In the 14th century, Geoffrey Chaucer wrote the "Canterbury Tales." It takes places on a pilgrimage to Canterbury Cathedral in England, much like a listener's story we're going to share with you now. It's part of a little summer series we call...
Hundreds of people from across the country gathered outside the U.S. Capitol today to rally against the Senate's immigration bill. Their big worry: that it would grant amnesty to millions of undocumented immigrants and take jobs away from struggling citizens, especially struggling African-Americans, as NPR's Ailsa Chang reports.
AILSA CHANG, BYLINE: Patty Pitchford does not consider herself racist. She's a black woman from L.A. who says she has learned to accept outsiders.
The fragile architectural treasures of Venice are endangered by rising sea levels, and a growing number of critics now say the city and its canals are at risk from massive cruise ships as big as floating skyscrapers.
On an average day, tens of thousands of passengers lean over the railings of cruise ships that can be 300 yards long and 15 stories high. The tourists peer down at the majestic Doge's Palace as they sail into St. Mark's basin and down the Giudecca canal.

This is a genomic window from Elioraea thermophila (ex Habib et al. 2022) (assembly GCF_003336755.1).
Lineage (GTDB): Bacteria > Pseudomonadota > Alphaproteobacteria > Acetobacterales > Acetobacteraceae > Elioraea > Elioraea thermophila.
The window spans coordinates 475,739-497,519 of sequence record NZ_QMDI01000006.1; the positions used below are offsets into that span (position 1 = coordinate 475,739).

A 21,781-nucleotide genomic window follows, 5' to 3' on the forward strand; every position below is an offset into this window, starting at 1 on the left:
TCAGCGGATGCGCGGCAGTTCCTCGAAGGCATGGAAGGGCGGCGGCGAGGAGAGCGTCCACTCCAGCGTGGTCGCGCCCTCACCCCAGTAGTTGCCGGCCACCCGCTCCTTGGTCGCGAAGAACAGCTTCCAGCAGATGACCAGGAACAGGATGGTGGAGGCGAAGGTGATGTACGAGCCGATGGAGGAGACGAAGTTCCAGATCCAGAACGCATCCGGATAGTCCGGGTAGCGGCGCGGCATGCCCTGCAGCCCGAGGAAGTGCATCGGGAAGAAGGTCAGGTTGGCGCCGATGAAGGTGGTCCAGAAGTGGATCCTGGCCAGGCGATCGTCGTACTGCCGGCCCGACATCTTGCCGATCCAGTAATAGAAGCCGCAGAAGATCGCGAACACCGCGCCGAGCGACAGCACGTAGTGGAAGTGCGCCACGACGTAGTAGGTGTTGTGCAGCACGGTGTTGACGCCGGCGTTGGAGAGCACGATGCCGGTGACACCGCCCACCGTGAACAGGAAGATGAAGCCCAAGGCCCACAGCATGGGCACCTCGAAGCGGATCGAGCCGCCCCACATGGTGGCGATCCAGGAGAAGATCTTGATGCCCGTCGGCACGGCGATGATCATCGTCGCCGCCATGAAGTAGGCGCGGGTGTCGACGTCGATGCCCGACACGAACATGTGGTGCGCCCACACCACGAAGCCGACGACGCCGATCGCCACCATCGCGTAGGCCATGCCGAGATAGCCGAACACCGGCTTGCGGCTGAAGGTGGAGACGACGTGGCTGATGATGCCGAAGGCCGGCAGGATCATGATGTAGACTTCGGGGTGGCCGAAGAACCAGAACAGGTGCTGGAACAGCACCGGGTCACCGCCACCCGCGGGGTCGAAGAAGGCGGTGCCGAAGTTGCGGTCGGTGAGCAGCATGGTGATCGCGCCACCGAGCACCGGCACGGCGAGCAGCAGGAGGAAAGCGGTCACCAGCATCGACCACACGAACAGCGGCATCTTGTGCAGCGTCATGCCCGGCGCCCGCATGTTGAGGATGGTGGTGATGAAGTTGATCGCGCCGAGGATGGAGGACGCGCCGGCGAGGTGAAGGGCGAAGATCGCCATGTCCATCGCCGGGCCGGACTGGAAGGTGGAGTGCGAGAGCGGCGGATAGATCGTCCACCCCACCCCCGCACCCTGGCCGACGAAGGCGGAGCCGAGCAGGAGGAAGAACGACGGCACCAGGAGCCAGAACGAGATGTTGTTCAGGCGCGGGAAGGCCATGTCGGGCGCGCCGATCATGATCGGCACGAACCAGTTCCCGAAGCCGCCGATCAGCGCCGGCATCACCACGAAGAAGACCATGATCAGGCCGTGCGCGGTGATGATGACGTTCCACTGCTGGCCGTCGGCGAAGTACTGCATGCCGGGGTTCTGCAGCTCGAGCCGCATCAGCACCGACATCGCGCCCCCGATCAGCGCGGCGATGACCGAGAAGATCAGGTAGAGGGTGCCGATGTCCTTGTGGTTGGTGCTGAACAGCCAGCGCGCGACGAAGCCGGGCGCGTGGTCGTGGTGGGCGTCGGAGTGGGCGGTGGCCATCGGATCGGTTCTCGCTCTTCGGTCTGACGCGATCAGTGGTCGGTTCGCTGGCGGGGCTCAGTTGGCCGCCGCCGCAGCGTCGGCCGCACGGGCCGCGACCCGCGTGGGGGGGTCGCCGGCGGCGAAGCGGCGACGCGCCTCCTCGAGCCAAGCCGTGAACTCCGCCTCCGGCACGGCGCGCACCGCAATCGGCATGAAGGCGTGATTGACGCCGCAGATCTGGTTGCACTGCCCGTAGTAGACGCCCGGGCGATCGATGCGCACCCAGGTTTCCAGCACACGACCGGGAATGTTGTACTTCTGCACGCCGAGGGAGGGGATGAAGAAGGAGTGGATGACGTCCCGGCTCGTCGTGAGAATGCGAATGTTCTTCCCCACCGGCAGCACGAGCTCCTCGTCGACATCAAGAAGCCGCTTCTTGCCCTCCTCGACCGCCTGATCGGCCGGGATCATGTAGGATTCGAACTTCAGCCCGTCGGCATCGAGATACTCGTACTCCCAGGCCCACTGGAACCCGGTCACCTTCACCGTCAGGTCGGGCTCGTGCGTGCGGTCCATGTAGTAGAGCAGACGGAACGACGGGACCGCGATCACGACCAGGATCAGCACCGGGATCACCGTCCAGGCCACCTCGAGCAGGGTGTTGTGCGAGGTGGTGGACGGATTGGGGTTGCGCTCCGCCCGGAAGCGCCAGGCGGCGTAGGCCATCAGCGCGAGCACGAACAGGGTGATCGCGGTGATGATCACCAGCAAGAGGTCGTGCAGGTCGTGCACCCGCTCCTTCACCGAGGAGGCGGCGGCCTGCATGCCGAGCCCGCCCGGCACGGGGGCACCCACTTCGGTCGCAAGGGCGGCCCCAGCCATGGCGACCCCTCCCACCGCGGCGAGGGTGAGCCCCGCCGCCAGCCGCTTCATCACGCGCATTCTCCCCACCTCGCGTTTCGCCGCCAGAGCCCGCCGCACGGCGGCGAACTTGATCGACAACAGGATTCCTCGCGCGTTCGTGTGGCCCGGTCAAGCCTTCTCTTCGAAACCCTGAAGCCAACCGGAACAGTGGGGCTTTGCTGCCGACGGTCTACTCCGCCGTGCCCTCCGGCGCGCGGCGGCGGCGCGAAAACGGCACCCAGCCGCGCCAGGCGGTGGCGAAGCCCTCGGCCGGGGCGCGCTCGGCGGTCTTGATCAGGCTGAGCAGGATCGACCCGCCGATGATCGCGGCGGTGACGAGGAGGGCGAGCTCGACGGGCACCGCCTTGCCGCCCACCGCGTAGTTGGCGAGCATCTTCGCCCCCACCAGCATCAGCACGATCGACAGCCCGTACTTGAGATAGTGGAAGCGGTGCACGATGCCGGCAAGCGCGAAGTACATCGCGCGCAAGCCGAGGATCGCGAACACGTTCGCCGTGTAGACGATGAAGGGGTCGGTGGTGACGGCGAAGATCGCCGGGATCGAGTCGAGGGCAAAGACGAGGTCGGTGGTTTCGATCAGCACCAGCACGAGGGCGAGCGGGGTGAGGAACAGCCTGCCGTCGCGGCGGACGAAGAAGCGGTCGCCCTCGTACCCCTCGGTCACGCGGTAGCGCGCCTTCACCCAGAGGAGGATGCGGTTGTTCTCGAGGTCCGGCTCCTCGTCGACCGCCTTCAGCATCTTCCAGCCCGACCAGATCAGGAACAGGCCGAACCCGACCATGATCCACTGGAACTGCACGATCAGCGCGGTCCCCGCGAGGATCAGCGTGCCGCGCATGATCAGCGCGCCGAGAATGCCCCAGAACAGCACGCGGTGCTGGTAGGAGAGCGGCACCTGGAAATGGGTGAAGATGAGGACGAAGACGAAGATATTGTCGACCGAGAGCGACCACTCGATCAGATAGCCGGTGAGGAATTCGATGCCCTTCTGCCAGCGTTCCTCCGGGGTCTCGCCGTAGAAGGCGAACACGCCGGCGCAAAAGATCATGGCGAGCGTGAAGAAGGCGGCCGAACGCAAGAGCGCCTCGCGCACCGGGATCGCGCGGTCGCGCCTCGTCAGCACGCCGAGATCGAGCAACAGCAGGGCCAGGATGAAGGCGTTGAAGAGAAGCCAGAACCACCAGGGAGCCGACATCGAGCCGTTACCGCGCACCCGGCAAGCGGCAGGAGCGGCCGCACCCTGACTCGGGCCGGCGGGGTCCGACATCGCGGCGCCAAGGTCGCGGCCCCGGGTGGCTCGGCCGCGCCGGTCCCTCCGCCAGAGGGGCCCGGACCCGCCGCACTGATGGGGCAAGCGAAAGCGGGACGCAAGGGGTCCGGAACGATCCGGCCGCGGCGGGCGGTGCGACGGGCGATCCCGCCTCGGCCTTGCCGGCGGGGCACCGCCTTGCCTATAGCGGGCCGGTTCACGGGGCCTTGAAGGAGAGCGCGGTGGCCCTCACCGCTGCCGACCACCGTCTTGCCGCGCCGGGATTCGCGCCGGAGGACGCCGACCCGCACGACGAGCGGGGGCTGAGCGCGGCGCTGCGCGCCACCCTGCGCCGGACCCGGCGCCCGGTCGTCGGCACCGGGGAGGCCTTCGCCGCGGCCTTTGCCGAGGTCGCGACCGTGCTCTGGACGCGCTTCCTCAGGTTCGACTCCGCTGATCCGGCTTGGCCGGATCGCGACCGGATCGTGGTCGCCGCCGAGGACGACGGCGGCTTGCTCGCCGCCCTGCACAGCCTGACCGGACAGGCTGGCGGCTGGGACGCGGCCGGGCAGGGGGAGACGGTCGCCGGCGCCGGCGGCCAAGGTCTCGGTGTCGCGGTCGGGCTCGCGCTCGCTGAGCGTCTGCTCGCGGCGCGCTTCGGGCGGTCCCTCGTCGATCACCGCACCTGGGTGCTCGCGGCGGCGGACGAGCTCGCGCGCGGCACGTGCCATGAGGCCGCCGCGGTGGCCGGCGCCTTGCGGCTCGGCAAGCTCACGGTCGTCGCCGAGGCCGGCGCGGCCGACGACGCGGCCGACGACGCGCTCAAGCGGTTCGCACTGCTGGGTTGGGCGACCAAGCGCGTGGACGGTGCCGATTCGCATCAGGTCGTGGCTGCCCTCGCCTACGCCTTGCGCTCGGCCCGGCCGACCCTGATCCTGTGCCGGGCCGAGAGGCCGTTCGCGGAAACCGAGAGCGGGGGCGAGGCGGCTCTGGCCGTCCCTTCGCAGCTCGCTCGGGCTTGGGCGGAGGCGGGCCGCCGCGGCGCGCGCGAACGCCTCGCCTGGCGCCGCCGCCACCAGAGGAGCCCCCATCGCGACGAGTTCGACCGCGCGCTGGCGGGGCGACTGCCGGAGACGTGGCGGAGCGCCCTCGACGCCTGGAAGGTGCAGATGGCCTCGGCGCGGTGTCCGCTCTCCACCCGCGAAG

The acquittal of George Zimmerman in the shooting death of Trayvon Martin is reverberating far beyond Florida. On Sunday, President Obama acknowledged the strong passions the verdict has incited. He asked Americans "to respect the call for calm reflection from two parents who lost their young son."
Many people are trying to make sense of a case that sparked a national conversation on race and gun laws.
Now to New York State where there have been other election problems. Election officials there say it's taking too long to finalize race results using electronic machines. So they're going old school and bringing out those with mechanical levers. WNYC's Brigid Bergin has the story.
Pennsylvania's voter ID law will be back in state court Monday after more than a year of legal limbo. A state judge will decide whether the 2012 law — which hasn't been enforced — violates the state's constitution.
The measure requires voters to show a particular state-issued photo ID before casting ballots. Last week, civil rights advocates like the NAACP's John Jordan railed against the requirement.
"It's a ploy to take votes away from people who deserve them — veterans, seniors, students, people with disabilities, people of color and hard-working folk," Jordan said.